Lower Keys Medical Center, Key West’s hospital on College Road, last year sent a profit of $31 million home to Brentwood, Tennessee, where its corporate owner, Community Health Systems, is located.
The profit was surely good news for CHS, but not so much for the Key West community, Key West City Commissioner Sam Kaufman said at the Sept. 14 meeting, where officials had asked hospital CEO David Clay to provide an update on the hospital.
“I’m looking at the 2022 audit report and it raises a lot of concerns for me, a lot of concerns,” Kaufman said after Clay’s presentation. “We have a deficit of physicians. We don’t have a cancer center. We don’t have a first-class cardiac care center. … And there doesn’t seem to be a plan to rectify this. But what I do see is $31 million in profit for 2022; $31 million going from our hospital to Brentwood, Tennessee. And that’s great. You’re doing a great job — for Community Health Systems.”
It’s been seven years since Lower Keys residents and officials demanded improvements from the 167-bed Lower Keys Medical Center.
Then-hospital CEO Nicki Will was replaced in the interim by CHS executive Steve Pennington, who permanently appointed David Clay as CEO in 2016.
Clay and his family relocated to Key West, bought a home here and inherited a wealth of complaints and shortcomings at Lower Keys Medical Center. Keys residents often were charged $50,000+ for helicopter flights to mainland hospitals aboard a for-profit company called LifeNet, when a flight by county-operated medical helicopter Trauma Star would have been free for residents.
There were dire complaints about the level of care, questionable billing practices and aggressive collections tactics. The hospital was rated a 1-star facility by the federal Centers for Medicare and Medicaid Services.
Today, Lower Keys Medical Center is a 4-star hospital, Clay told the city commission during his report and before Kaufman began his criticism.
City officials had asked Clay for the update given mounting concerns in the community about Genesis Cancer Center closing due to bankruptcy, and doctors leaving or switching to concierge-based care.
Clay detailed the progress that has been made since 2016.
In addition to the four-star rating, the hospital recruited additional specialists, including a pulmonologist, orthopedist, a gastroenterologist, an ob/gyn, an outpatient surgery center and a women’s imaging center for mammography and other services.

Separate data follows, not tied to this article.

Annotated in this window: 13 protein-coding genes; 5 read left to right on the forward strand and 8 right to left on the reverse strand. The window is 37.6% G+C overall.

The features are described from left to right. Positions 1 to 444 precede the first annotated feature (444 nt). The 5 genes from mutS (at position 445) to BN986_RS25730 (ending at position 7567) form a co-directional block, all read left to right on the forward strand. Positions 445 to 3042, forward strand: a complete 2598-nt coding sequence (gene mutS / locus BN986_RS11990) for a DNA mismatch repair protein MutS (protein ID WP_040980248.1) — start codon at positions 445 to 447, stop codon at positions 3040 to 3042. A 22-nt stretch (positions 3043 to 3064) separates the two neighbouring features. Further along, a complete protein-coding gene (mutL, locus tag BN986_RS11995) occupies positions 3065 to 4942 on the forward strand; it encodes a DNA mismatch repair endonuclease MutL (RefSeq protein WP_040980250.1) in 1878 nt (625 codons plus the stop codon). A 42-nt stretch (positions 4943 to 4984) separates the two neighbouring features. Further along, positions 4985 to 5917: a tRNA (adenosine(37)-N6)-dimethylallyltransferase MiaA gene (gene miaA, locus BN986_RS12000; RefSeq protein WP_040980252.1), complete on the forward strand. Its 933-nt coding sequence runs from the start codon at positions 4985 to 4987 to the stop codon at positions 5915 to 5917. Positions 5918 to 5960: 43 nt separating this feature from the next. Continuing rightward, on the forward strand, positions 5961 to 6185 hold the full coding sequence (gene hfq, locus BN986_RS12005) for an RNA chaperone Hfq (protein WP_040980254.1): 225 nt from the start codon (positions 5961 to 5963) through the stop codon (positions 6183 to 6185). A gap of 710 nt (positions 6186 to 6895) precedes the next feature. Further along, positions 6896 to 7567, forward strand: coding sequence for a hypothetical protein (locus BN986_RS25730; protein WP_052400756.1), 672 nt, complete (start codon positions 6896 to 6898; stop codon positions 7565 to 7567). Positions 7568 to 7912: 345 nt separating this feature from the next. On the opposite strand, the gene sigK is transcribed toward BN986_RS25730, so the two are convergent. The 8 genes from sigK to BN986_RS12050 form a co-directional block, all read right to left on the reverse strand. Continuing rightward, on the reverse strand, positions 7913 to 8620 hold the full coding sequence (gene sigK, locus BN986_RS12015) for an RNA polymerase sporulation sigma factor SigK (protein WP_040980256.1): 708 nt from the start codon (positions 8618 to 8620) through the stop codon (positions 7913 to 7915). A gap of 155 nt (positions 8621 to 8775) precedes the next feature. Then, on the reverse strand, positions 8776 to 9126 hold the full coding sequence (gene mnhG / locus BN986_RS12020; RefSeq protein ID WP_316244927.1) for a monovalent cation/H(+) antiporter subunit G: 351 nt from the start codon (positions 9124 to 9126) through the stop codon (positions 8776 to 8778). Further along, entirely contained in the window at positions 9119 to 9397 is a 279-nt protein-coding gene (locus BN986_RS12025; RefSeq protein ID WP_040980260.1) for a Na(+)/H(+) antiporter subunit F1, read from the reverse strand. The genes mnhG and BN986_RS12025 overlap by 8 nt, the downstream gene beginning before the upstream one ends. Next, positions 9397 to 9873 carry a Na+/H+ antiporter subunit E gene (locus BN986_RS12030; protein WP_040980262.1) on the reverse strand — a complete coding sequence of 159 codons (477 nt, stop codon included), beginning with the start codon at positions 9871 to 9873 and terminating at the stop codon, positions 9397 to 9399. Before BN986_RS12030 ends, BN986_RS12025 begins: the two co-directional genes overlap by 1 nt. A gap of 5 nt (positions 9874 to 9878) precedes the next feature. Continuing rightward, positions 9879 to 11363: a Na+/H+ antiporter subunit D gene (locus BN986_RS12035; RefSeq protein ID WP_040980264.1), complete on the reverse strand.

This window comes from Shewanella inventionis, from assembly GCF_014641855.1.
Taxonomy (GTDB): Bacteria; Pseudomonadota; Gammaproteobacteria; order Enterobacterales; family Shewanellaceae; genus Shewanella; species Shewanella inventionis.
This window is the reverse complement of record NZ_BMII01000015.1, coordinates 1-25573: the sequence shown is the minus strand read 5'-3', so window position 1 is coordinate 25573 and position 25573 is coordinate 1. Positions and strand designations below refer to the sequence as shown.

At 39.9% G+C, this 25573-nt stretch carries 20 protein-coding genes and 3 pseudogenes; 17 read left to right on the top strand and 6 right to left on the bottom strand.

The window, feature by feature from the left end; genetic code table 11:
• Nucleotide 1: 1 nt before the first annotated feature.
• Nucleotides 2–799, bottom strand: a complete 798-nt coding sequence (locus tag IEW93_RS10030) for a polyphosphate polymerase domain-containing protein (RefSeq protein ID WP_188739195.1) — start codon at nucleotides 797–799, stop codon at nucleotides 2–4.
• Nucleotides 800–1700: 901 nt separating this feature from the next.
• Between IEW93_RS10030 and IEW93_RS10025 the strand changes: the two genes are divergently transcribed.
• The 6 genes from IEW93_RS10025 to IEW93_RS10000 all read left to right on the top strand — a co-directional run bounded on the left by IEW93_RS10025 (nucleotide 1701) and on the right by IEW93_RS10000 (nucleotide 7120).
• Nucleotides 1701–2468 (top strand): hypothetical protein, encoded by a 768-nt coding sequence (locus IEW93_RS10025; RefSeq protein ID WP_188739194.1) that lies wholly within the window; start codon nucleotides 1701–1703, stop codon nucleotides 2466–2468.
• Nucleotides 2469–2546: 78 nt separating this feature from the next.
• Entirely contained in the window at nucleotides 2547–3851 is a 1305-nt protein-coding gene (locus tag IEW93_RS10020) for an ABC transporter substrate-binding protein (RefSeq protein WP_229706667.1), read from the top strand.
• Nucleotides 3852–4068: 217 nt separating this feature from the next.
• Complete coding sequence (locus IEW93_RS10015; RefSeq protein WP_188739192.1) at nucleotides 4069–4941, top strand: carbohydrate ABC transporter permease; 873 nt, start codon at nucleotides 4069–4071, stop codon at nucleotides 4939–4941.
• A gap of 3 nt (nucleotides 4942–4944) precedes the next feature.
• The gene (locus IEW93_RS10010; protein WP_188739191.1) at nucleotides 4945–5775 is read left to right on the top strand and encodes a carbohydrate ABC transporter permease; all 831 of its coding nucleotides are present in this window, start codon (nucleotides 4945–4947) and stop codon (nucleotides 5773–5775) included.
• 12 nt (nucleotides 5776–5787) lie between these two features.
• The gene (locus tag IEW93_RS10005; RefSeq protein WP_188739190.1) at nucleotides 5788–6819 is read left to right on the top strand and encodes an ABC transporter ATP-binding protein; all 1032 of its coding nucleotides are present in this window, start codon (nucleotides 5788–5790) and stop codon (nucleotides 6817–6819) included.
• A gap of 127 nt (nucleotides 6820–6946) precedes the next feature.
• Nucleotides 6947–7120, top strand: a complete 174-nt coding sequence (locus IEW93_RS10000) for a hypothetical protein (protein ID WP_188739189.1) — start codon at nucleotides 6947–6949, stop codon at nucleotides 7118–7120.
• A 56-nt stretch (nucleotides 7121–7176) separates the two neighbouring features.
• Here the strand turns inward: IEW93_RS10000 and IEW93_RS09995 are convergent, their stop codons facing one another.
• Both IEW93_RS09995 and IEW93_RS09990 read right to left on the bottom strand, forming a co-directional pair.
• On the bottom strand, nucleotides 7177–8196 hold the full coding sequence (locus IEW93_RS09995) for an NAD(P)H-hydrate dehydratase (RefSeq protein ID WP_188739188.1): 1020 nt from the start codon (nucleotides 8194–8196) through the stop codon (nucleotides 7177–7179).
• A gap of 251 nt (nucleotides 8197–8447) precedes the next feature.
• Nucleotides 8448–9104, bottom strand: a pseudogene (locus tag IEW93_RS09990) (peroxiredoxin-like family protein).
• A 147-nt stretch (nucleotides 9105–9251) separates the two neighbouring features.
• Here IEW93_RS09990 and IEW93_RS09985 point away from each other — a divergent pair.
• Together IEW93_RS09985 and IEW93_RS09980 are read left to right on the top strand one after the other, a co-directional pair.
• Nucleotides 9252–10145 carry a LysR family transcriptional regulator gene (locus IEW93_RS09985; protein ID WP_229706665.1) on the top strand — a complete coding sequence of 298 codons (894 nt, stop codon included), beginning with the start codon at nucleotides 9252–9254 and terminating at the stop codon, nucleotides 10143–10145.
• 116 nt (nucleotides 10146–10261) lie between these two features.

Clay acknowledged the staffing challenges that the health care industry faces nationwide, particularly since the COVID pandemic.
“Commissioner Kaufman, I appreciate your comments and with regard to the cardiac and cancer centers, I’m already talking with our upstream partners to make that happen. But the care is better and we’re going to continue to get better. I stand by my comments and the numbers speak for themselves.”
Clay was referring to metrics such as patient care outcomes, patient surveys and the increase from a one- to a four-star rating.
But Kaufman pushed back on the number of $31 million.
“Let’s be real,” Kaufman said. “The lack of confidence in our hospital is destabilizing for our community. Our community needs better. We need Brentwood, Tennessee to put a chunk of that $31 million back into Key West and into a cancer center here. Let’s get this done.”
Commissioner Lissette Cuervo Carey also raised concerns about the lack of psychiatric beds for adolescents in Key West.
“When a kid gets Baker Acted, they get sent to Miami,” she said, referring to the use of crisis services for individuals with mental illness.
Commissioner Billy Wardlow acknowledged the improvements that Clay has made and the challenges he continues to face in the industry, but also raised concerns about retention and recruitment of nurses.
Commissioner Clayton Lopez also pointed out the improvements, but also said that the retirement, departure and overall aging of local physicians couldn’t have come as a surprise to hospital administrators.
Clay promised to keep the commission updated on his continuing efforts.